Richard Nixon, law and order’s most famous practitioner, used the reality of domestic unrest to defeat Hubert Humphrey in the annus horribilis, 1968. President George W. Bush persuaded voters in 2004 that John Kerry would provide uncertain leadership in the post-9/11 war on terror.
Donald Trump, always willing to test the limits of any thought, is campaigning for law and order on a global scale. He’s accusing Hillary Clinton of being soft on crime at home and soft on terror everywhere in the world. It’s “Law and Order: Global Victims Unit,” Donald J. Trump producer.
Tuesday in Milwaukee, which last weekend looked a lot like Baltimore’s 2015 street riots, Mr. Trump said: “The Hillary Clinton agenda hurts poor people the most. There is no compassion in allowing drug dealers, gang members and felons to prey
In Monday’s foreign policy speech he pledged to do a reverse- Obama by keeping Gitmo open and trying accused terrorists in military tribunals. Likening his strategy to “the effort to take down the mafia,” he said “this will be the understood mission of every federal investigator and prosecutor in the country.”
With most of the battleground states looking more like Republican burial grounds, it may be pressing the membrane of believability to say the Trump law-and-order strategy just might work. That said, Mr. Trump’s naming this week of the adept Republican political strategist Kellyanne Conway as his campaign manager means he may yet give his supporters a competitive presidential campaign.
Democrats deserve to have a Trumpian version of “law and order” unloaded on them. I don’t think the Democrats are soft on crime and terrorism. They’re just ambivalent. Ambivalence can get you killed, especially around people with guns and bombs.
Asked after every primary to rank four issues, Democrats nearly always put terrorism fourth. It hardly came up in the Clinton-Sanders debates.
And whether the domestic shooters are San Bernardino’s terrorists, Orlando’s nut or Chicago’s gangs, the Democrats’ offer the same silver bullet: gun control.
The problem with how they’ve teed up the cops has been the nonexistence of any Democratic alternative beyond patrolling the toughest streets with a blue version of Casper the Friendly Ghost.
On national security, an example of progressive foreign policy’s half-in, half-out attitude was former Attorney General Eric Holder’s remark in May that the traitorous Edward Snowden “actually performed a public service by raising the debate that we engaged in and by the changes that we made.” No, it was not worth anything.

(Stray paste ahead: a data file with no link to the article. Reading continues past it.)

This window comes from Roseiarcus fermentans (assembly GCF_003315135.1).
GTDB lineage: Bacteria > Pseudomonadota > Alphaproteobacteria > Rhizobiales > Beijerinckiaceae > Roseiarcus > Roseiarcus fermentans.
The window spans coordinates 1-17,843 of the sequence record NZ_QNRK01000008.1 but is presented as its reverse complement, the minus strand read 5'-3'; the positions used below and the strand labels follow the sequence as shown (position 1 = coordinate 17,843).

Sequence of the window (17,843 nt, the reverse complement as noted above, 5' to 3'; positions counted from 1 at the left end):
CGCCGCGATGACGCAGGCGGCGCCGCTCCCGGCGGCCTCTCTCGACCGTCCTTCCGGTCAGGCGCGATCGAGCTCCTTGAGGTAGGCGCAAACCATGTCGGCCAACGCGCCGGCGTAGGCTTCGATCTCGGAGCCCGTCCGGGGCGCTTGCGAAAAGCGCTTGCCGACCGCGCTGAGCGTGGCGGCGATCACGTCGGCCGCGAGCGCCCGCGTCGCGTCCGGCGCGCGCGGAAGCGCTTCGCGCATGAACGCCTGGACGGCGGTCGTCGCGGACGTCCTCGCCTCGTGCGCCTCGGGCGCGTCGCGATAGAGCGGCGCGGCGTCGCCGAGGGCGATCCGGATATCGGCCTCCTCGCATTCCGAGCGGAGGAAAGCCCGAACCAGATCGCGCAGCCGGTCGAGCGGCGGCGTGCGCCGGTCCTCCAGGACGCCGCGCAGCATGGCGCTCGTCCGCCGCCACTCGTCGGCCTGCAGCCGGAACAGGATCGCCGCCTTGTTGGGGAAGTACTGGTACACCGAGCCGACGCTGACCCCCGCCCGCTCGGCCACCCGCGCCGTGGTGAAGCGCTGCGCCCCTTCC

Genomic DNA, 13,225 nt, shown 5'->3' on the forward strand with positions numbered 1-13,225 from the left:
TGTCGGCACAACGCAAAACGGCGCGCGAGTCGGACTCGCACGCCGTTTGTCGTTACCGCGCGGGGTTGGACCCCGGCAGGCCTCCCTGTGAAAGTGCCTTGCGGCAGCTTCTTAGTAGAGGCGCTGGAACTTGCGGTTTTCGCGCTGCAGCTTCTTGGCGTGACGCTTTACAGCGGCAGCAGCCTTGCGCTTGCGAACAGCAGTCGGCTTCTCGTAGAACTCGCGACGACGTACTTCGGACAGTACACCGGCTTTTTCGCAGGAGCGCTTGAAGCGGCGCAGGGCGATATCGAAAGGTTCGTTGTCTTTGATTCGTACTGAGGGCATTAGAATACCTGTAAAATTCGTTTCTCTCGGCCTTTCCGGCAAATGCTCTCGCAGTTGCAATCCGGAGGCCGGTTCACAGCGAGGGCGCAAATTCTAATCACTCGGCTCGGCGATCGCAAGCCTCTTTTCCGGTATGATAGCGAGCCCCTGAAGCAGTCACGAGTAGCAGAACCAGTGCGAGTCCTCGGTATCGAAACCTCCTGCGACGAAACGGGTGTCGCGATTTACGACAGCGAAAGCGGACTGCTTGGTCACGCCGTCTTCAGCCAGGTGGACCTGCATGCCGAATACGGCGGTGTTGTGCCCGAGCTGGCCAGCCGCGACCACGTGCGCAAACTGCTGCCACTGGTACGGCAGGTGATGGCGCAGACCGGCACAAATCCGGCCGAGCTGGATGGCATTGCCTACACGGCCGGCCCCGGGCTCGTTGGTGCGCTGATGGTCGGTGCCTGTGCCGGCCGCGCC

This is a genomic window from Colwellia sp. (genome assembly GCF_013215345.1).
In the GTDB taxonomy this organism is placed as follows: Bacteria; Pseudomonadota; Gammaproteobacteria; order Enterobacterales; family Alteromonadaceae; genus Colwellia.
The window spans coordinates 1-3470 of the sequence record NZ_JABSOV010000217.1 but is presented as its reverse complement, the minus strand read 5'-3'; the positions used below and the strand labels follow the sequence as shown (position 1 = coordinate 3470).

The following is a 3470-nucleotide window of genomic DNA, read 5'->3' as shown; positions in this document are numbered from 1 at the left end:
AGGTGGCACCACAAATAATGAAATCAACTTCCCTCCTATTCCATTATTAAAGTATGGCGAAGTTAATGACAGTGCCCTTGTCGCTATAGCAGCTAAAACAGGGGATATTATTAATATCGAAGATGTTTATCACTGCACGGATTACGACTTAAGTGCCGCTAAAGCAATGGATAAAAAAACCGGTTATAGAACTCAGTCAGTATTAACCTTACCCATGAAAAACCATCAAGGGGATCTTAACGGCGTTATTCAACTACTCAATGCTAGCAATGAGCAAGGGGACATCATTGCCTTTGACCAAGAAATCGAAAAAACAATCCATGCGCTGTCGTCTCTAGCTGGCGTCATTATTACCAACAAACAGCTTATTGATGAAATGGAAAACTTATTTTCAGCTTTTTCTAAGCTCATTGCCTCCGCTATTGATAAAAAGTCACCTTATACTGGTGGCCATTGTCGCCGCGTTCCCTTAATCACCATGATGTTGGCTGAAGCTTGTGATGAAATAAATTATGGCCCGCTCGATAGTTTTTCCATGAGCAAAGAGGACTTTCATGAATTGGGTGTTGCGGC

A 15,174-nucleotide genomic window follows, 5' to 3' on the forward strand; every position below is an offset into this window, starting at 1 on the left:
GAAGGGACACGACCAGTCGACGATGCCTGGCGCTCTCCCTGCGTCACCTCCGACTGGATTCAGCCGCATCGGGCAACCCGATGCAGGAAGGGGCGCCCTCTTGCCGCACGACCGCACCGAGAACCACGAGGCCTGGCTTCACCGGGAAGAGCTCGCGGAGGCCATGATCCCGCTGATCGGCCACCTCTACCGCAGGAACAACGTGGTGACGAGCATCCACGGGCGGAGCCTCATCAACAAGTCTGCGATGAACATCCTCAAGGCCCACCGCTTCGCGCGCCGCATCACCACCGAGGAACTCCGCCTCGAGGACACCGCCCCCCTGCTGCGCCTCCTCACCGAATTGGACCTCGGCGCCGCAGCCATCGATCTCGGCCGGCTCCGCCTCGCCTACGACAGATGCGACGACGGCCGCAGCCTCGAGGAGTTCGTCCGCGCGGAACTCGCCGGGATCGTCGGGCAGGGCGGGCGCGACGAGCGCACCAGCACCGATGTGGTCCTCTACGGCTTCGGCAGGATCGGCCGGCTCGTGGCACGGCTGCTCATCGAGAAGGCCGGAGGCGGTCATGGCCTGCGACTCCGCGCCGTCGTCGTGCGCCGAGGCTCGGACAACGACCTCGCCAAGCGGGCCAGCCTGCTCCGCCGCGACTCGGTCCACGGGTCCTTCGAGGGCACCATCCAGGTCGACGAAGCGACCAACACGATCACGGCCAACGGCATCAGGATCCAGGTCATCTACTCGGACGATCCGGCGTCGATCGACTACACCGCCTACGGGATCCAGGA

In a Journal article last month, an administration official summarized the Obama anti-terror policy. It reads like aggression with footnotes:
“Not just in Afghanistan, but in Iraq and Syria, it’s very evident what his approach is, which is to make sure we’re doing everything necessary to disrupt and ultimately defeat terrorist networks while significantly reducing the role of the U.S. military in terms of the ground presence and also reducing the resources associated with that presence.”
There is a specific, well-known reason for a Democratic policy of “reducing the resources associated with that presence,” one that 50 former Bush officials should have thought about before unfurling their Hamlet-like statement last week on the election and national security.
The reason is guns versus butter, military spending versus always unsated domestic needs. The liberals’ battle for butter began in the 1960s, when they vilified Lyndon Johnson for spending on Vietnam and the Cold War rather than the Great Society.
Right now, foreign-policy liberals and some conservatives are pushing sotto voceassurances that Hillary will “get it right” on national security. They had better go line-by-line through the economic-policy speech she gave last week in Michigan. After the greatest outlay on infrastructure spending “since World War II,” tuition-free college for the middle class and “debt-free for everyone,” plus uncountable tax credits, anything Mrs. Clinton gets right will be on the cheap. Like her “intelligence surge.”
This isn’t Bill Clinton’s center-left Democratic Party. It’s the left-only party of Bernie Sanders, Elizabeth Warren and Barack Obama. What they want is butter, lakes of it. Anti-terrorism gets to tread water, alongside the cops.
Defeating Islamic terror is a rare unifying issue for conservatives and indeed for the world. Unlike any conceivable Democratic president, Donald Trump is at least willing to lead this battle, reflecting the truth that it won’t happen without active, unrelenting U.S. leadership.
No doubt this is yet another issue with which voters have to struggle, wanting an alternative to the Obama-Clinton Democrats but burdened with misgivings that are of Mr. Trump’s own creation.
But Donald Trump didn’t create the law-and-order issue. Cities and nations under assault did that. Just now, his answer for both looks better than her answer.